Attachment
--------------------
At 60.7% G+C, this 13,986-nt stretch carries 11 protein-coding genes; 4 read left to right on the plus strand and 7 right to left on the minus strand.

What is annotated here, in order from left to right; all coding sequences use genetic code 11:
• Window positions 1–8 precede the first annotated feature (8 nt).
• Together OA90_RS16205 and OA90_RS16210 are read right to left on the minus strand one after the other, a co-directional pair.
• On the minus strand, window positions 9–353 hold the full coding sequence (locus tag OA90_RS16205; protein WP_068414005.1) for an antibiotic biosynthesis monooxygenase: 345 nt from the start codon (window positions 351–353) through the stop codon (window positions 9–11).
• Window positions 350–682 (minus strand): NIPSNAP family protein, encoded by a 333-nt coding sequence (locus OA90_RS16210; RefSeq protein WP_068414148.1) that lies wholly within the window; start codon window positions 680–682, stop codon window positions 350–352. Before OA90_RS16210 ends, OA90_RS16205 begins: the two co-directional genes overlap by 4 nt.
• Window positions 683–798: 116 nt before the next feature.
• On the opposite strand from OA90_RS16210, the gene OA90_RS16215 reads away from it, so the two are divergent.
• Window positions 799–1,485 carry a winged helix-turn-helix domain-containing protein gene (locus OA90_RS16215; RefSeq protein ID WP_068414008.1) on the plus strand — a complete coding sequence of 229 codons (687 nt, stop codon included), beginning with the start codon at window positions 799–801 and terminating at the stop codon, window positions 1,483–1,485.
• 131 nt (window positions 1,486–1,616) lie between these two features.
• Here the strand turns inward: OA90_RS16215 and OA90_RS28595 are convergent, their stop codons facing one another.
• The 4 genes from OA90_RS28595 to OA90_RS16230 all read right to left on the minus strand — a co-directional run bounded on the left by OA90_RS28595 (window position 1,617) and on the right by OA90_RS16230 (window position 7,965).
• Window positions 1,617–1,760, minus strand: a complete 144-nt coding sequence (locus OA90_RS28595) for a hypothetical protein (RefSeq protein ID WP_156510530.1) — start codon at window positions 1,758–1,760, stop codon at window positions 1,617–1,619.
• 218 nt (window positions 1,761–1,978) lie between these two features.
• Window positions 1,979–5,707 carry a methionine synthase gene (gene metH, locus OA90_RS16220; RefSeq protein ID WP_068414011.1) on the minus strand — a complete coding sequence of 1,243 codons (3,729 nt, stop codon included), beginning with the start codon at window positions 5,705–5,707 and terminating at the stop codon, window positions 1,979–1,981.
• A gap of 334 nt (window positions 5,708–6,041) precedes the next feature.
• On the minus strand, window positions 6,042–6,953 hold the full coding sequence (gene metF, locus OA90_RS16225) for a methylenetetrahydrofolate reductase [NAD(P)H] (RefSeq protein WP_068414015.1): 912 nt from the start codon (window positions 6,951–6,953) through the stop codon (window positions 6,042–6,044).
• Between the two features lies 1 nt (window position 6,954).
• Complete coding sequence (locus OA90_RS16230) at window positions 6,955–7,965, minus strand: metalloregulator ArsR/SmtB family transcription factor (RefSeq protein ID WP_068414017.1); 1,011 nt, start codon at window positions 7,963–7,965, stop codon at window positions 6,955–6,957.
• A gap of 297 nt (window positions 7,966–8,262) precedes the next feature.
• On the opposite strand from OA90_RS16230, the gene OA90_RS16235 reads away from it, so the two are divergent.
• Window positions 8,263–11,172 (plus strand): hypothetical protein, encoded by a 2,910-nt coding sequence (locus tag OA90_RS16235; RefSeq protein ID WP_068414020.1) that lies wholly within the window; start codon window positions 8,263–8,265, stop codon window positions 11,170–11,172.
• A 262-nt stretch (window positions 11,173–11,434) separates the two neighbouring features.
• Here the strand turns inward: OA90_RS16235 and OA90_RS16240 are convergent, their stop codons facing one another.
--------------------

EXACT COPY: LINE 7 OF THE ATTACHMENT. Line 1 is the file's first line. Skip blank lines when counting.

• Window positions 683–798: 116 nt before the next feature.